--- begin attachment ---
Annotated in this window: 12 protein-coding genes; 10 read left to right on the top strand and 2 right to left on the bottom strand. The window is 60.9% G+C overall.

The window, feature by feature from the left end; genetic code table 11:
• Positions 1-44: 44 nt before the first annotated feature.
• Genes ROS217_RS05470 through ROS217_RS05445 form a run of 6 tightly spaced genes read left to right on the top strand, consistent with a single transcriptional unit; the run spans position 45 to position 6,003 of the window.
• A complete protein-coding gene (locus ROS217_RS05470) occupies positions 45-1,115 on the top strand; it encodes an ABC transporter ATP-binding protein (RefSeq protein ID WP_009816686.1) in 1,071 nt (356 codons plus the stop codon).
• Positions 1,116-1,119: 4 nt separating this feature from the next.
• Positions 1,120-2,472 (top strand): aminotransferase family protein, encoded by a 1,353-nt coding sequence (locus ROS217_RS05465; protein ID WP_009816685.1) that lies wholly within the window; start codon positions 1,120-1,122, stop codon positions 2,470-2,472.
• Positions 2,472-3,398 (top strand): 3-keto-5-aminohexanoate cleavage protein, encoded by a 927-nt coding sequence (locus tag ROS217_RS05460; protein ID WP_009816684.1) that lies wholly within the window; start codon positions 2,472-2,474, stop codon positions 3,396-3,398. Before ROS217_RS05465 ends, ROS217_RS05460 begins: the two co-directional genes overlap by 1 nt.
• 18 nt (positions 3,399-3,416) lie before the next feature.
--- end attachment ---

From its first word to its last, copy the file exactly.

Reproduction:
Annotated in this window: 12 protein-coding genes; 10 read left to right on the top strand and 2 right to left on the bottom strand. The window is 60.9% G+C overall.

The window, feature by feature from the left end; genetic code table 11:
• Positions 1-44: 44 nt before the first annotated feature.
• Genes ROS217_RS05470 through ROS217_RS05445 form a run of 6 tightly spaced genes read left to right on the top strand, consistent with a single transcriptional unit; the run spans position 45 to position 6,003 of the window.
• A complete protein-coding gene (locus ROS217_RS05470) occupies positions 45-1,115 on the top strand; it encodes an ABC transporter ATP-binding protein (RefSeq protein ID WP_009816686.1) in 1,071 nt (356 codons plus the stop codon).
• Positions 1,116-1,119: 4 nt separating this feature from the next.
• Positions 1,120-2,472 (top strand): aminotransferase family protein, encoded by a 1,353-nt coding sequence (locus ROS217_RS05465; protein ID WP_009816685.1) that lies wholly within the window; start codon positions 1,120-1,122, stop codon positions 2,470-2,472.
• Positions 2,472-3,398 (top strand): 3-keto-5-aminohexanoate cleavage protein, encoded by a 927-nt coding sequence (locus tag ROS217_RS05460; protein ID WP_009816684.1) that lies wholly within the window; start codon positions 2,472-2,474, stop codon positions 3,396-3,398. Before ROS217_RS05465 ends, ROS217_RS05460 begins: the two co-directional genes overlap by 1 nt.
• 18 nt (positions 3,399-3,416) lie before the next feature.